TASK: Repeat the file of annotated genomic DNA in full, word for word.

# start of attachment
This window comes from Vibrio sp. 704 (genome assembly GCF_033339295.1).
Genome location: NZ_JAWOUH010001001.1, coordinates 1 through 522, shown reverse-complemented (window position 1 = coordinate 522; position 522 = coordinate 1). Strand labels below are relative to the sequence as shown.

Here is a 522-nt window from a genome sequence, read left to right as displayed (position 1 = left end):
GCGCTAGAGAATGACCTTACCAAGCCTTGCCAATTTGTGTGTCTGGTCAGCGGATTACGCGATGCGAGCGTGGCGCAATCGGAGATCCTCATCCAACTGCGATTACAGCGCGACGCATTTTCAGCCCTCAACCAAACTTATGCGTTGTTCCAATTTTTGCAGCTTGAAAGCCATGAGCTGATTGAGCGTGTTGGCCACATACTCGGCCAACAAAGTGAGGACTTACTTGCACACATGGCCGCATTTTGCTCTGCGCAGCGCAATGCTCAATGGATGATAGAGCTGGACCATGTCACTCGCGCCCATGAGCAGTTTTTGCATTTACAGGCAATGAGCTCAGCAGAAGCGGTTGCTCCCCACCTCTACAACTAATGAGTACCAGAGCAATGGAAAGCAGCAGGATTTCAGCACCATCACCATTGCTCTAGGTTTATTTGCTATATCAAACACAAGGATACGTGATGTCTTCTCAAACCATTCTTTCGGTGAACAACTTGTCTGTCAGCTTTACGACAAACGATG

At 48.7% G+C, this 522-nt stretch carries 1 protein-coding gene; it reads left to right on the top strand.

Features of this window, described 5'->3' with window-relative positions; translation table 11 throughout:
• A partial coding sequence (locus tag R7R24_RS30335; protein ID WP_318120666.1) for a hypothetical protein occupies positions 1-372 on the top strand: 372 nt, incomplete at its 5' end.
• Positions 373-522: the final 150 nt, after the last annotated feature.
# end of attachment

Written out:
This window comes from Vibrio sp. 704 (genome assembly GCF_033339295.1).
Genome location: NZ_JAWOUH010001001.1, coordinates 1 through 522, shown reverse-complemented (window position 1 = coordinate 522; position 522 = coordinate 1). Strand labels below are relative to the sequence as shown.

Here is a 522-nt window from a genome sequence, read left to right as displayed (position 1 = left end):
GCGCTAGAGAATGACCTTACCAAGCCTTGCCAATTTGTGTGTCTGGTCAGCGGATTACGCGATGCGAGCGTGGCGCAATCGGAGATCCTCATCCAACTGCGATTACAGCGCGACGCATTTTCAGCCCTCAACCAAACTTATGCGTTGTTCCAATTTTTGCAGCTTGAAAGCCATGAGCTGATTGAGCGTGTTGGCCACATACTCGGCCAACAAAGTGAGGACTTACTTGCACACATGGCCGCATTTTGCTCTGCGCAGCGCAATGCTCAATGGATGATAGAGCTGGACCATGTCACTCGCGCCCATGAGCAGTTTTTGCATTTACAGGCAATGAGCTCAGCAGAAGCGGTTGCTCCCCACCTCTACAACTAATGAGTACCAGAGCAATGGAAAGCAGCAGGATTTCAGCACCATCACCATTGCTCTAGGTTTATTTGCTATATCAAACACAAGGATACGTGATGTCTTCTCAAACCATTCTTTCGGTGAACAACTTGTCTGTCAGCTTTACGACAAACGATG

At 48.7% G+C, this 522-nt stretch carries 1 protein-coding gene; it reads left to right on the top strand.

Features of this window, described 5'->3' with window-relative positions; translation table 11 throughout:
• A partial coding sequence (locus tag R7R24_RS30335; protein ID WP_318120666.1) for a hypothetical protein occupies positions 1-372 on the top strand: 372 nt, incomplete at its 5' end.
• Positions 373-522: the final 150 nt, after the last annotated feature.